Emergence of a New Practice for Exchange: Insights from Household Food Collectives

Friday, June 24, 2016: 4:15 PM-5:45 PM
201 Moses (Moses Hall)
Galina Kallio, Aalto University School of Business, Helsinki, Finland
Exchange is a universal and essential feature of social life (Kopytoff, 1986), and a constitutive element of markets (Araujo, 2007; Weber, Heinze & DeSoucey, 2008). At its core, economic exchange refers to a particular kind of social activity that consists of giving something and receiving some ‘thing’ of equivalent value (Easton & Araujo, 1994; Miller, 2002), nowadays being usually money. Currently, economic exchange is undergoing a major transition. The 20th century marked the building up of complex systems of exchange with mediators at several levels. However, the recent technological developments have resulted in radical changes making again salient direct exchange between individuals and communities, stripped of middlemen. New ways for sharing and collaboratively consuming and producing goods and services – a phenomenon coined as the sharing economy – challenge the prevailing market practices and the underlying structures supporting contemporary market-based economies. Similarly, the existing theories for exchange come under closer scrutiny – as clear division between production and consumption becomes questioned, the focus turns on those practices that constitute exchange in the everyday life interactions.

Exchange has been studied in several disciplines, particularly within economics, sociology, and anthropology. Both economic sociologists and anthropologists have criticized the decontextualized approaches of the economic theory assuming rational and opportunistic behavior of human actors (Williamson, 1981), and highlight that economic action is embedded in social and political relations and networks (Granovetter, 2002; Fligstein, & Dauter, 2007; Polanyi, 1957). Research in economic sociology casts much light on the dynamics of markets and their functioning. However, these studies provide little understanding on the core practice of markets – exchange. Practice perspective is closer to the interest of the researchers in the science and technology studies who have explored valuation processes, materiality, and mechanisms influencing transactions in markets (Callon, 1998; Muniesa, Millo & Callon, 2007). But likewise these studies provide scant insight to the nature of exchange being performed in everyday practice, through micro-level interactions.

In contrast to studies in economics and sociology, research in anthropology has an established a tradition in studying exchange such that provides several ideas for founding a practice-based approach. The classic studies by Mauss (1954) and Malinowski (1922), both exploring gift exchange in the archaic and tribal societies, provide rich descriptions of the diverse roles, rules and rituals that constitute exchange. Malinowski’s (1922) studies on the Melanesian Kula ring reveal that how, where, and when exchange happens, and who gets to participate, is defined by several interlinked practices that enable the actual consummation of exchange. These studies show how exchange is embedded in materiality, rhythms, places and tradition, contributing greatly to the birth of political, economic, and social institutions (Kopytoff, 1986; Mauss, 1954; Miller, 2002). However, anthropological studies mainly focus on gift exchange in the context of indigenous tribes and archaic societies and, thus, provide scant understanding on such economic exchange practices in the context of Western societies where ownership changes and relationships and value are negotiated among buyers and sellers.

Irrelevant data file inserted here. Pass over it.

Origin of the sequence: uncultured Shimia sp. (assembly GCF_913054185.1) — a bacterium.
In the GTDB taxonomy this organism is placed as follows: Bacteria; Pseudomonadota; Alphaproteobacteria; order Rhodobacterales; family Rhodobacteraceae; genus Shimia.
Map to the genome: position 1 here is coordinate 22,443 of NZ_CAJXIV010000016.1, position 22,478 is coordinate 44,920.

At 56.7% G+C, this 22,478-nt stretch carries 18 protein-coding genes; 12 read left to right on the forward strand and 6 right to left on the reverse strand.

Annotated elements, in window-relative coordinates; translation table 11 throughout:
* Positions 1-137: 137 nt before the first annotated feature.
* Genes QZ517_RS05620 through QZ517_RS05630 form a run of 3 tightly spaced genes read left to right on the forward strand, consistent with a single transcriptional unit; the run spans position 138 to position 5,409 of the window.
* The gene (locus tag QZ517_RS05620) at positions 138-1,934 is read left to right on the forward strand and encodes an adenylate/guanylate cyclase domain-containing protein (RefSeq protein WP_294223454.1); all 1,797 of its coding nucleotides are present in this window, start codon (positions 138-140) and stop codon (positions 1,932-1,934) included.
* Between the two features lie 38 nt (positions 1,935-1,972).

In this paper, we set out to study how exchange emerges through the everyday life interactions. By drawing on ‘contemporary’ practice theories (Gherardi, 2012; Schatski, Knorr Cetina & von Savigny, 2001) and anthropology (Graeber, 2001; Malinowski, 1922; Mauss, 1954) we develop a practice-based perspective to exchange. Moreover, we contribute to a better understanding on the emergence of a practice, which only very few studies have tried to capture so far (Furnari 2014; Gomez & Bouty, 2009). Empirically, in order to better understand what actors actually do when they engage in exchange, and how they make sense of their practice (Gherardi, 2012; Orr, 1998), we draw on a four-year ethnography on food collectives.

Food collectives bring together households (consumers) and food providers (producers) into a direct relationship to engage in exchange of local and organic food. Food collectives are formed by groups of households – their size ranging from ten to 300 members – who organize collective procurement and distribution of goods on a regular basis. Food providers are typically farmers but also others, these ranging from organic wholesales to mushroom grannies and home-bakers. The emergence of food collectives relates to broader food trends such as the organic, alternative, or local food movements that arose in Europe during the past couple of decades. The lack of, or high prices of organic food in supermarkets and local grocery stores motivated their founding. By doing the job of the middlemen, food collectives compensate lower prices with their own work. Food collectives therefore provide an extreme context to study exchange as they represent a context stripped of conventional mediators and middlemen, allowing us to observe how production and consumption are synchronized through the everyday life interactions. Our findings suggest that food collectives represent a moral practice through which work, production and consumption gain novel understandings and re-interpretations.